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    Seeliger Bank, Oldest Stone House In Town

    by Kathrin_E Written Jan 4, 2009

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    Seeliger bank
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    The renaissance house was erected and inhabitzed by the court architect Philipp Müller in 1586-1588. It is the oldest stone house in town. From 1646 it hosted the Ducal pharmacy but was sold to a private owner a few years later. Nowadays it is used by a local private bank, Bankhaus C. L. Seeliger.

    Location: Lange Herzogstraße 63, north of Stadtmarkt

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    The Wolf Statue

    by Kathrin_E Written Jan 4, 2009

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    The wolf

    The origins of the name "Wolfenbüttel" most probably don't refer to the animal but to the name of the (legendary) founder of the town. Anyway, since the wolf appears in the town's name, a wolf statue has recently been put up in Schlossplatz.

    Location: Schlossplatz, corner Schulwall/Krambuden, in front of Hertie department store.

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    Rathaus - The Town Hall

    by Kathrin_E Written Jan 4, 2009

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    Town hall, western wing
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    The town hall is a half-timbered house in the same style as the wealthy citizens' houses, the only difference is its extension along one and a half sides of the market square. The building has been extended in several steps. It all started with a late 16th century house which the magistrate purchased in 1602. In the run of the century further wings were added until the building reached the present L-shape with several gables along the market square.

    The inscription above the present main entrance (photo 2) refers to the changes in history:
    "Built in hopeful times,
    renewed in need and misery,
    this house protects through its council
    the citizen's industry and the worker's deed."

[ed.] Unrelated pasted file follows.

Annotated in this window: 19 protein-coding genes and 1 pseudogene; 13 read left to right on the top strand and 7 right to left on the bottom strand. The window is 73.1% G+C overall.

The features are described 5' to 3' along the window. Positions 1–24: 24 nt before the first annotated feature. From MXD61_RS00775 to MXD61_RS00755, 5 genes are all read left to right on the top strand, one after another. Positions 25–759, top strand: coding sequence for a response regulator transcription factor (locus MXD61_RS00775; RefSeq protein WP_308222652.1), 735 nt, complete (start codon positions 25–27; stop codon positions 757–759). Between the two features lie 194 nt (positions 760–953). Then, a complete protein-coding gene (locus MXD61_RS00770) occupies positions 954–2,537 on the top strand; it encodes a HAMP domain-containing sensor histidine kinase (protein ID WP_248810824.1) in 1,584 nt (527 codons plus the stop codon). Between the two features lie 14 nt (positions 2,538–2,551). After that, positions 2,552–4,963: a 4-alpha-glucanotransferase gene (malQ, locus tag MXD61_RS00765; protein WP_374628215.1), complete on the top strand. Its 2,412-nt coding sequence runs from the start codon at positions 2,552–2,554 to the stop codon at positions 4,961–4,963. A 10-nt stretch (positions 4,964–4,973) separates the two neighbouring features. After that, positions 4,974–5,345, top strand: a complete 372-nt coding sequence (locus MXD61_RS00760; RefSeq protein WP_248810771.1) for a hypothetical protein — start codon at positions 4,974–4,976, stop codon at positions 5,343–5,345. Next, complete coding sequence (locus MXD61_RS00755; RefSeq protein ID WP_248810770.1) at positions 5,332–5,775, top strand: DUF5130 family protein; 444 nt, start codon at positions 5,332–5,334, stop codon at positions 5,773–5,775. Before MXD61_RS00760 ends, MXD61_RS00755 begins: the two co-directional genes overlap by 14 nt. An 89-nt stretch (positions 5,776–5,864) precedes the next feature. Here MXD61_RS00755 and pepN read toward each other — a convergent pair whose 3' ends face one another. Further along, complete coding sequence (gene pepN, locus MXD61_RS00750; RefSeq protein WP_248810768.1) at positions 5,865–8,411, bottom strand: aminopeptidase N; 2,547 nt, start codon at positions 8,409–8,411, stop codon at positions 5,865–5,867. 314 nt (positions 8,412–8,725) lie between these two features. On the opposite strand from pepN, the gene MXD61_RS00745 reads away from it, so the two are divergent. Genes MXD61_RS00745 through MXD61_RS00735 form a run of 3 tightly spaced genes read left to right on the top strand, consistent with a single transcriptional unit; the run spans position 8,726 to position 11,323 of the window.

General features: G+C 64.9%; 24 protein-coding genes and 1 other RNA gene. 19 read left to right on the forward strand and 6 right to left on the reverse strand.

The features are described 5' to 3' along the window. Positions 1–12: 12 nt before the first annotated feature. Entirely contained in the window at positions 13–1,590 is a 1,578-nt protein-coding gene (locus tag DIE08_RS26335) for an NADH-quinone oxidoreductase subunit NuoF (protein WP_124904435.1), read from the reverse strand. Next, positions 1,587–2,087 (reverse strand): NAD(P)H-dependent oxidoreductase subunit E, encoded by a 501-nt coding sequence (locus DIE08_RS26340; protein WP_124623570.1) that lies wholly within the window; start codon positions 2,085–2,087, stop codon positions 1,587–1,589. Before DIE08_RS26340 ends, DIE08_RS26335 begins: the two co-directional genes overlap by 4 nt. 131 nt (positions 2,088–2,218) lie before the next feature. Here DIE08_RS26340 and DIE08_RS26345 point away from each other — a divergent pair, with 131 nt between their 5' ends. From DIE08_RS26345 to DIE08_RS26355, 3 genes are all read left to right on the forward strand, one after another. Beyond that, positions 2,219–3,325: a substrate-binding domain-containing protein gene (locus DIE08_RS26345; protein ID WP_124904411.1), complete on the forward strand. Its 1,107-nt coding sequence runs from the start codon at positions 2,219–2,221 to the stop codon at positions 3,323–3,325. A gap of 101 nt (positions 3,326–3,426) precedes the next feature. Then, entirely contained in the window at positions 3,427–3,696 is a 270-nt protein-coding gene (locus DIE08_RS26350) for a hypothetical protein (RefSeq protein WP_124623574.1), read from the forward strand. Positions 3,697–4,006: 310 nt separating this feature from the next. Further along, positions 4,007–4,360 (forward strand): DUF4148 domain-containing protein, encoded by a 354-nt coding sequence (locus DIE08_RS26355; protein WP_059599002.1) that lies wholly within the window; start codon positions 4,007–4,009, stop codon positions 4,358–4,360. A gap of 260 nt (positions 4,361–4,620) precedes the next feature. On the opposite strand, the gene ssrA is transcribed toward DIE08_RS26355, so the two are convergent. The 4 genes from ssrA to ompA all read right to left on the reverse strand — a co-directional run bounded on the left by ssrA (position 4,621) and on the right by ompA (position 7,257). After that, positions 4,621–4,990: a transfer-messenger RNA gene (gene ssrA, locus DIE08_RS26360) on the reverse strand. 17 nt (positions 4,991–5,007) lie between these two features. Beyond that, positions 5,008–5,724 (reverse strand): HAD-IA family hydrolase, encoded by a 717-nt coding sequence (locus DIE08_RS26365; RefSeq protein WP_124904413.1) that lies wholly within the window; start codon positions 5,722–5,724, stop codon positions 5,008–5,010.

Underneath we find the dates 1617 and 1940 - well, that inscription is obviously a product of a certain era in German history.

    The town hall contained the official scales, an inscription above one of the portals (photo 3) refers to correct weight and measurement of the goods traded on the market.

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    Stadtmarkt - Market Square

    by Kathrin_E Written Jan 4, 2009

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    Stadtmarkt and town hall
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    Wolfenbüttel's market square, the Stadtmarkt, is the prettiest square in town. While the half-timbered town hall covers almost the whole western side of the square, the other sides are surrounded by pretty old houses of wealthy citizens.

    Twice a week, on Wednesday and Saturday, the farmers' market takes place here. Stadtmarkt is also the location of the Christmas market and other events.

    The monument in the centre (photo 3) shows Duke August with his horse.

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    Zeughaus - Arsenal

    by Kathrin_E Written Dec 31, 2008

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    Zeughaus
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    The huge Zeughaus once served as storage for the arms of the ducal military. The rrenaissance building was begun in 1613, probably planned by court architect Paul Francke who also planned the church Beatae Mariae Virginis. The inscriptio.n above the portal on the western side contains the date 1619 (photo 3).
    Nowadays it is used by Herzog-August-Bibliothek and contains the modern part of the library.

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    Lessing House

    by Kathrin_E Written Dec 28, 2008

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    Lessinghaus
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    The so-called Lessinghaus was built in 1735 as living quarters of the librarian at Duke-August-Library. The most famous inhabitant was the author and playwright Gotthold Ephraim Lessing, who lived and worked here from 1777 to his death in 1781. Lessing wrote some of his most important works in Wolfenbüttel.

    The yellow house was built in the shape of a little palace with three wings that surround a small courtyard. The house now contains a museum of literature and some rooms and apartments for guests and scholars of the library. It belongs to Herzog-August-Bibliothek.